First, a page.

Driving Force: Axles are at the heart of an electric revolution
TORONTO, Ont. -- We're at the dawn of a new era in the propulsion of heavy trucks. Electric powertrains are opening new packaging and integration possibilities, including driven axles. Traditional transmissions, driveshafts, power dividers or differentials are no longer required.
Deep Trouble: Repairing trucks and trailers after a flood
TORONTO, Ont. -- Water isn't kind to electronics or brakes or air systems or engines. The last thing short of a fire you could want to happen to your truck is to have it submerged in flood. Actually, a fire might be preferable -- the damage is obvious, and you'll get less argument from the insurance company about replacing it.
Dana’s Dual Range Disconnect
First revealed at the Mid-America Trucking Show in March, Dana's Dual Range Disconnect drive axle system offers the fuel savings benefit of a downsped 6x2 drivetrain and the performance benefits of conventional 6x4 setup with a mid-range axle ratio. The key word here is disconnect. While running at speeds up to about 54 mph, the system functions as a 6x4 with torque going to all four wheels for optimum traction. It also runs at a 3.10:1 ratio for better performance and startability. Above 54 mph, the interaxle driveshaft disengages, leaving the driving to only the forward drive axle. Interestingly, the axle ratio of the forward axle is 2.26:1, which lowers engine rpm and in effect creates a downsped drive train. The benefit, of course, is better fuel economy resulting from a 300-400 rpm drop in engine speed.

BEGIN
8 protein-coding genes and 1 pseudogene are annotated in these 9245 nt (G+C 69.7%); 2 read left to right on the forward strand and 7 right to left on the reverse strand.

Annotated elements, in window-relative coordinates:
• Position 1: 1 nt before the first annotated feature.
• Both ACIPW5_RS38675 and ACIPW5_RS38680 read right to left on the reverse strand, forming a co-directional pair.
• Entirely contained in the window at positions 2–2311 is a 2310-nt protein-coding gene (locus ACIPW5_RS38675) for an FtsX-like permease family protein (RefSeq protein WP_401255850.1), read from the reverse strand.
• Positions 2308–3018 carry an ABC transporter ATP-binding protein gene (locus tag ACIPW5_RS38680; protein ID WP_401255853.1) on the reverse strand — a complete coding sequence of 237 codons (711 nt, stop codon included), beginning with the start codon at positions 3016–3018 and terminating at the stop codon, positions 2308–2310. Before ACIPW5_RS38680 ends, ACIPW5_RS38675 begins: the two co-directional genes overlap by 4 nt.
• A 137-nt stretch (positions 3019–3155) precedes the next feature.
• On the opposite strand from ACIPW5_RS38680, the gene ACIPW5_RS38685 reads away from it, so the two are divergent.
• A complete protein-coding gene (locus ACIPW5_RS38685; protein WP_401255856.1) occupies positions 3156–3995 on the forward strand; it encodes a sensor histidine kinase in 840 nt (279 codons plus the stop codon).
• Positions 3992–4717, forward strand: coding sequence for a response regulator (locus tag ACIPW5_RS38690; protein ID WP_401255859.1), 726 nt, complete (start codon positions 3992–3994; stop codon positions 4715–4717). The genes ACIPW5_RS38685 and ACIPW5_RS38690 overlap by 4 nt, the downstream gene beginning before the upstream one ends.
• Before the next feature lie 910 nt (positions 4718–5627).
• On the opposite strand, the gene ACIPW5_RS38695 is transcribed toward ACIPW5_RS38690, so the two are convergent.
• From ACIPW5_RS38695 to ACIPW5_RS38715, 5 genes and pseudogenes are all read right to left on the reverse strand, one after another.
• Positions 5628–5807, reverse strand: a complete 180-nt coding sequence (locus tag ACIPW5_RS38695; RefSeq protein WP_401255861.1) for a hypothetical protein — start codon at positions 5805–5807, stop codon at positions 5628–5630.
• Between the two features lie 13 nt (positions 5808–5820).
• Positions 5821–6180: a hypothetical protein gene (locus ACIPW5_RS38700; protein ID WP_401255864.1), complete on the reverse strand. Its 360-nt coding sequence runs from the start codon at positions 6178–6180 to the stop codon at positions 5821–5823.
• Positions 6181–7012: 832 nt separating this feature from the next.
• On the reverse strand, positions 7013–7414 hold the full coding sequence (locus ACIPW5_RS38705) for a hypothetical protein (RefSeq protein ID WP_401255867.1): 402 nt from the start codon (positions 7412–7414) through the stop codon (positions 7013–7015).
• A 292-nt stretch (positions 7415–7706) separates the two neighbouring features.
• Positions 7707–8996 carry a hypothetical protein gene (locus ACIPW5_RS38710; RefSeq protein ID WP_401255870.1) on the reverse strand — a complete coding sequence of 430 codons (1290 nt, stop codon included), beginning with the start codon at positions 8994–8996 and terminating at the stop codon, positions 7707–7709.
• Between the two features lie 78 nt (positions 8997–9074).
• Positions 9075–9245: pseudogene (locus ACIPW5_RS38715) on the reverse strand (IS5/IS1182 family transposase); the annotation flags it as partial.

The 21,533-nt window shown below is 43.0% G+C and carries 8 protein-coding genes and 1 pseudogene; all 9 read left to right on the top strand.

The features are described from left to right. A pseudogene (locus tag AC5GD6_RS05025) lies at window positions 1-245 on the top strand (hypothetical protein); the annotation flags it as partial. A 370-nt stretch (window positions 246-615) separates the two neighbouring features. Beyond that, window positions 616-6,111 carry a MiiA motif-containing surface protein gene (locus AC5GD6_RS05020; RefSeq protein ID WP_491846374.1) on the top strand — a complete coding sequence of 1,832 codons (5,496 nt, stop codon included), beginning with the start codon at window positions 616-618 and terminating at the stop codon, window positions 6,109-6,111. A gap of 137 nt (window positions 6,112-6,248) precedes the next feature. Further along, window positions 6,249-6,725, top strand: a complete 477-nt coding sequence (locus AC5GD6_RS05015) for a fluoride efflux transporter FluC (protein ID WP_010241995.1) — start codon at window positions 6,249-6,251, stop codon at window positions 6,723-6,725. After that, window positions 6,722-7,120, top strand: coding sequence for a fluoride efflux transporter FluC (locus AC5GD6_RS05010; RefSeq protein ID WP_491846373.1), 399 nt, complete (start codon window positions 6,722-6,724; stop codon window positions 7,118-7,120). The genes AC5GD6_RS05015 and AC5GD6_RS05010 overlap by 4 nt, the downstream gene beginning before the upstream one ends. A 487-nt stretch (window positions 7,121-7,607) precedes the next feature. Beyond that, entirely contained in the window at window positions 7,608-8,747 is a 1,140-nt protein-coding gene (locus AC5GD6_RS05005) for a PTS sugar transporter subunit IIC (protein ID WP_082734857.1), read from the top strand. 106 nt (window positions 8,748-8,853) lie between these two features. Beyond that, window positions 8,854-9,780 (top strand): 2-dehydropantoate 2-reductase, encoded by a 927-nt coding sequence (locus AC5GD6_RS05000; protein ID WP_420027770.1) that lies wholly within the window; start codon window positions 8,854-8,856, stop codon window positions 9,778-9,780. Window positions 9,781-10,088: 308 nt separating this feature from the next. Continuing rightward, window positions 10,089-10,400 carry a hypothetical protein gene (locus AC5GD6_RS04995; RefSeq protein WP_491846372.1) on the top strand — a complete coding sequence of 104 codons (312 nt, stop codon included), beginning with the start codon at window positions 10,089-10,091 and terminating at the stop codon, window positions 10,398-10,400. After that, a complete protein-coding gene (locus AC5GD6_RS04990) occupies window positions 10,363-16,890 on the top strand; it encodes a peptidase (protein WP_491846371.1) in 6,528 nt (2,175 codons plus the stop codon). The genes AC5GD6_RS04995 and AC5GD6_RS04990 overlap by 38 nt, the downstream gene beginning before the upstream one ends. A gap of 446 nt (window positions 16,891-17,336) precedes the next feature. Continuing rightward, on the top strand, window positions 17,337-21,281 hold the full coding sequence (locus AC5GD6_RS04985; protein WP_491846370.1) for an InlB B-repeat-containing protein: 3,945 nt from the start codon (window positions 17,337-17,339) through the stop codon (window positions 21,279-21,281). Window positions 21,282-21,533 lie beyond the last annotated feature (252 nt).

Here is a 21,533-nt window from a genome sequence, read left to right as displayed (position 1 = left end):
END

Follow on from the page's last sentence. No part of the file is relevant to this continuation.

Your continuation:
Got Enough Light?
I've long held that North American headlight standards are inherently dangerous because they don't allow brightness levels to match the speeds we travel. It's just too easy to over-drive your lights, meaning you don't see obstructions like stalled cars or animals or -- may all the gods forbid -- pedestrians in the way until you're past the point of being able to stop in time. Even back in the 1950s when cars and certainly trucks were much slower, this held true. In fact it was worse.